Melrose Park, Illinois
"Corporate King of the Suburbs"
|Incorporated||September 11, 1882|
|• Mayor||Ronald M. Serpico|
|• Total||4.35 sq mi (11.27 km2)|
|• Land||4.35 sq mi (11.27 km2)|
|• Water||0.00 sq mi (0.00 km2)|
|Elevation||630 ft (190 m)|
|• Density||5,696.30/sq mi (2,199.22/km2)|
|Time zone||UTC-6 (CST)|
|• Summer (DST)||UTC-5 (CDT)|
60160, 60161, 60164
|Area codes||708/464, 847/224|
|Wikimedia Commons||Melrose Park, Illinois|
Melrose Park is a village in Cook County, Illinois, United States. It is a suburb of Chicago. As of the 2020 census it had a population of 24,796. Melrose Park had long been home to a large Italian-American population.
The suburb was the home of Kiddieland Amusement Park from 1929 until 2010 (it closed in September 2009 before it was demolished in 2010 and the sign of Kiddieland was relocated to the Melrose Park Public Library, a Costco warehouse store now stands in its place), the Shrine of Our Lady of Mt. Carmel, Stern Pinball, Inc., the Melrose Park Taste, and the now-defunct Maywood Park horse racing track.
There is a Metra railroad station in Melrose Park with daily service to Chicago. Melrose Park is home to Gottlieb Memorial Hospital.
According to the Encyclopedia of Chicago, in 1882 residents of a then-unincorporated portion of Proviso Township voted to establish their own municipality—called simply "Melrose" until 11 years later, in 1893, when the "Park" was added and population in the area began to steadily increase. The first Italian-Americans arrived in 1888.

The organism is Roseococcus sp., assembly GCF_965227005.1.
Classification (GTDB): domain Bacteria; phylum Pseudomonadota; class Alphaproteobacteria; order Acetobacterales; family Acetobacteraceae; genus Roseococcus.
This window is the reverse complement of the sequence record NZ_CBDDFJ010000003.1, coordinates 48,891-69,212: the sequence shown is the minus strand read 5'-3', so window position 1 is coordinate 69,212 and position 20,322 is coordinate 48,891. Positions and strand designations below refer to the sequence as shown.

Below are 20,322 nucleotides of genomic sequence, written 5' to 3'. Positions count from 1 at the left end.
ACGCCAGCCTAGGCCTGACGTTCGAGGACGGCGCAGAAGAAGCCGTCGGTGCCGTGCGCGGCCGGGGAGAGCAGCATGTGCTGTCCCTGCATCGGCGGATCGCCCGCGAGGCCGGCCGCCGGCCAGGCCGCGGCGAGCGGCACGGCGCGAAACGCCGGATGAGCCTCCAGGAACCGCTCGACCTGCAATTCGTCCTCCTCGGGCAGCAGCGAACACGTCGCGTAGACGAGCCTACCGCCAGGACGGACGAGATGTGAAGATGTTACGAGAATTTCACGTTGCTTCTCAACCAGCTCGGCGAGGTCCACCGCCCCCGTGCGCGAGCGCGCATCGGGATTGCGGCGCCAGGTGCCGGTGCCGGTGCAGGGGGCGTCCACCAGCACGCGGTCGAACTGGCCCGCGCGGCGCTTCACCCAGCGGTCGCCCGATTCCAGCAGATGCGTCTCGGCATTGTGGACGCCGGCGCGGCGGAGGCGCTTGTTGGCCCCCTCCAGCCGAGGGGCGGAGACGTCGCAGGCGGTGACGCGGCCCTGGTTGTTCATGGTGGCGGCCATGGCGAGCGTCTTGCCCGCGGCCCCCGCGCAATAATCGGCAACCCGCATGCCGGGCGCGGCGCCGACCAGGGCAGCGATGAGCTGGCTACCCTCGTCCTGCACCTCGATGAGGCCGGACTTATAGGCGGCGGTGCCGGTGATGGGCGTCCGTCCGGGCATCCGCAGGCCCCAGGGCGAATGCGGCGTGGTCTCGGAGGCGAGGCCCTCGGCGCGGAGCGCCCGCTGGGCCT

On March 28, 1920, the F4 Palm Sunday tornado cut a 328-foot-wide (100 m) path over 1,094 yards (1,000 m) through the village and killed ten people. It destroyed the Sacred Heart Church and attached convent.
At the turn of the 20th century, the population surge plateaued and industry began to stagnate; it was only after World War I that the local economy was able to recover, the result of a number of manufacturing companies setting up shop in the village. New industry, coupled with Melrose Park's prime geographic location next to the Proviso freight yards, led to a steady increase in the number of area jobs. This continued after World War II, with still more companies moving to Melrose Park. Zenith Electronics, Alberto-Culver, Jewel, and International Harvester (now Navistar) are some examples. Many of these companies are still located in Melrose Park and the local industry remains stable, but Alberto-Culver no longer exists, Zenith continues to exist as a brand only today, and Navistar’s plant facility closed in 2021 and was eventually demolished.
During the late 1990s, in an effort to attract more commerce, the village underwent major cosmetic improvements, beginning with the redesigning of all village street signs. The wooded area on both sides of Silver Creek, between Broadway and 17th Avenue along North Avenue, was almost completely excavated, the grass replaced, and wood chips were added along the bases of the remaining trees. Many busy streets were repaved and the athletic field next to the village hall was completely redone. This has helped not only to attract new businesses, but also many first-time home buyers.